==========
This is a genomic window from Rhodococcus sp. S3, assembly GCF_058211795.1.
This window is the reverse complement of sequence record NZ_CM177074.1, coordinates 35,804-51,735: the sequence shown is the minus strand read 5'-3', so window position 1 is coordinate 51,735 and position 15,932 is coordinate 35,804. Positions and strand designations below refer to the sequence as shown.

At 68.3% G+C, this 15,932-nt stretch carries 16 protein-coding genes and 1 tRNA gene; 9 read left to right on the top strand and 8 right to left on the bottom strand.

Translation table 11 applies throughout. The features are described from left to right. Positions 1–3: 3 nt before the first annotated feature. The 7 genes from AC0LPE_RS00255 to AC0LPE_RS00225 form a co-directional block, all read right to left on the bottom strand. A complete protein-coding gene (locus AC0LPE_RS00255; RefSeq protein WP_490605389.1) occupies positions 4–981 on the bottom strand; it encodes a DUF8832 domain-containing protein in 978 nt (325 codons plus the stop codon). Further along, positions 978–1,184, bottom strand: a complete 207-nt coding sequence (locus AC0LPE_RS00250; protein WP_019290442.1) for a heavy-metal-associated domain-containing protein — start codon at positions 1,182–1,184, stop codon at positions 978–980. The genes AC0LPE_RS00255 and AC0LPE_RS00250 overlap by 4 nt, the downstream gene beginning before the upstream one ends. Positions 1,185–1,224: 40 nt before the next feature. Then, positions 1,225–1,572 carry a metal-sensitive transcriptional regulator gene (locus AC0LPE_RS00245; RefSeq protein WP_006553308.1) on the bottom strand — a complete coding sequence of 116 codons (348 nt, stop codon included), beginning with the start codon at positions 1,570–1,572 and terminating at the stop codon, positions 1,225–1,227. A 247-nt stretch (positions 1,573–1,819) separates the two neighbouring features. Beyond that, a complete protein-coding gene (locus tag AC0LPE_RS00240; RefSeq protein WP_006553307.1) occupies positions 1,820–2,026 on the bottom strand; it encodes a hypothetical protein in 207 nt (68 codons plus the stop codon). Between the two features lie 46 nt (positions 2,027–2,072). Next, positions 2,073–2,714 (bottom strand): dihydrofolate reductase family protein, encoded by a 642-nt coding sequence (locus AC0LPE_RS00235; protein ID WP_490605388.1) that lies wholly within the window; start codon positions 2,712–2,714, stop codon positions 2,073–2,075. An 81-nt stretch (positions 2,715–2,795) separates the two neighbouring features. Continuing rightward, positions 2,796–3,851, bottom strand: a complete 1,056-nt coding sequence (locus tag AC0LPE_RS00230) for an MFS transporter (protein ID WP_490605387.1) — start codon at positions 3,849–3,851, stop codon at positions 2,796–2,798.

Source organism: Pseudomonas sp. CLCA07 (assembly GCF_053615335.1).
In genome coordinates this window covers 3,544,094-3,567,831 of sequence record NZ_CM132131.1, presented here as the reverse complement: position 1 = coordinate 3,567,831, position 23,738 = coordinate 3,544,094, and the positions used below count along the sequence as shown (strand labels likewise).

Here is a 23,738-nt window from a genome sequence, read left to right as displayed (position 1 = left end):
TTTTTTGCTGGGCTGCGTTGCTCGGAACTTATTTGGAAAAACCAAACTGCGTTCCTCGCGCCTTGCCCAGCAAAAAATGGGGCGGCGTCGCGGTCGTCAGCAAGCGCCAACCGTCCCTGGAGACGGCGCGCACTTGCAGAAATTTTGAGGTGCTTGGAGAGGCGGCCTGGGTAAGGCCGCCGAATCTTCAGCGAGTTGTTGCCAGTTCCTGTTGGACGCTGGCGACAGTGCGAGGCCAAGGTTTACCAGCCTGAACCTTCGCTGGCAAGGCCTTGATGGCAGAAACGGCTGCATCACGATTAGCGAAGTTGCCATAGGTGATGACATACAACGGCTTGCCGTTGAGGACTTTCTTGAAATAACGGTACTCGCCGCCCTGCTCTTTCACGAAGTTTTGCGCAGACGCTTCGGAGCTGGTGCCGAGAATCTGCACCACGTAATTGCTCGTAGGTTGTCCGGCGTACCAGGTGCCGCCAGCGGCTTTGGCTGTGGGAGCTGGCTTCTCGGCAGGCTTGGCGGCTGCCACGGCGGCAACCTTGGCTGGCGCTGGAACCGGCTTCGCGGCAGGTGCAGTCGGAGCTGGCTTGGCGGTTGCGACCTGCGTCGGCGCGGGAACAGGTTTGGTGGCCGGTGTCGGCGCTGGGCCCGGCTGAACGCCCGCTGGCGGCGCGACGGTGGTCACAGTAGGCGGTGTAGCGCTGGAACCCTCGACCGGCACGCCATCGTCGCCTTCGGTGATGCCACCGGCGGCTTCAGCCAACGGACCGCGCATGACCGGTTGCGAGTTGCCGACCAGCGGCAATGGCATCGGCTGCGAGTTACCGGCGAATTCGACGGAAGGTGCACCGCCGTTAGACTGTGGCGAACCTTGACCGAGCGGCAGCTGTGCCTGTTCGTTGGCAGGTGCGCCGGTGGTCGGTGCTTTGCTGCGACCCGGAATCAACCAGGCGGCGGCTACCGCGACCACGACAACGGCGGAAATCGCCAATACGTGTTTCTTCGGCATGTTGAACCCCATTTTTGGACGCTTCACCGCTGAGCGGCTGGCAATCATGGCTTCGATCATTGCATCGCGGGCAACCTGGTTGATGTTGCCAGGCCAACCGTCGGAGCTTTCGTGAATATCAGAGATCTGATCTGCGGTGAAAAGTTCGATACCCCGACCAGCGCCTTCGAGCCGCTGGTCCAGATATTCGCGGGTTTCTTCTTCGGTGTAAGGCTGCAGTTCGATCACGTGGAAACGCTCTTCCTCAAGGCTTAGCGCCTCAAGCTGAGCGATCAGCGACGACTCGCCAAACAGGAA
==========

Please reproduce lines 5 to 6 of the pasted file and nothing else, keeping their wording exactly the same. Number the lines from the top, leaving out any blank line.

Source organism: Pseudomonas sp. CLCA07 (assembly GCF_053615335.1).
In genome coordinates this window covers 3,544,094-3,567,831 of sequence record NZ_CM132131.1, presented here as the reverse complement: position 1 = coordinate 3,567,831, position 23,738 = coordinate 3,544,094, and the positions used below count along the sequence as shown (strand labels likewise).